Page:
Organisations need to innovate their management to keep up with the competition; innovating products and technologies do not supply the advantages as they did a decade ago. The focus has mainly been on technological innovation, which shifted to different forms of innovation the last 25 years; like process innovation, service innovation and Strategic Innovation and eventually to Management Innovation in order to understand how organizations innovate to further their goals. Scholars have shown that management is very suitable for innovation, but Management Innovation is not very tangible and therefore more complicated to prove and to show its (future) benefits. Management Innovation typically emerges without a dedicated infrastructure, adding to the abstractness and intangibility, which makes them potentially complex and ambiguous.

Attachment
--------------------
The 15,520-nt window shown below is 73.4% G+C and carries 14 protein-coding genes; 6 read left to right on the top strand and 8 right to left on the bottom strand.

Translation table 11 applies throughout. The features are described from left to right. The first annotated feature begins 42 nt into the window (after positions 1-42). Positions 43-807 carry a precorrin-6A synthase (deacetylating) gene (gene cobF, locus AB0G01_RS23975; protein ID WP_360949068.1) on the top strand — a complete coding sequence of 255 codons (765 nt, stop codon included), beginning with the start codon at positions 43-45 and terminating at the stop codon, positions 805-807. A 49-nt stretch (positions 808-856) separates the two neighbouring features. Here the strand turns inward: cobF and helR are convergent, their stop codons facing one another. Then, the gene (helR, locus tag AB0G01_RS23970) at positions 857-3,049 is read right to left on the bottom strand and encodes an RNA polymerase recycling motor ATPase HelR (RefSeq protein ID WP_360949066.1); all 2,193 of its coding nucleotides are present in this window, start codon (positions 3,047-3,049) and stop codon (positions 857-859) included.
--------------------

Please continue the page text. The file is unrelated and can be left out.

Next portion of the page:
Scholars already stated that even though various bodies of literature are very useful for this topic of research, there is almost no knowledge available on the generative mechanisms of new management ideas, how these are put into practice or how Management Innovation comes about, nor do we understand the process of Management Innovation as these are based on a few well-known examples. Adding to the issue, it is also largely unknown what the role of change agents is in how this is put to practice. This research aims to contribute to the theory and managerial implications that can be put into practice regarding Management Innovation in the (semi-)public sector, with a focus on the external change agent. The questions that arise from the first conceptual paper, will be empirically researched in two case studies within the (semi-)public sector.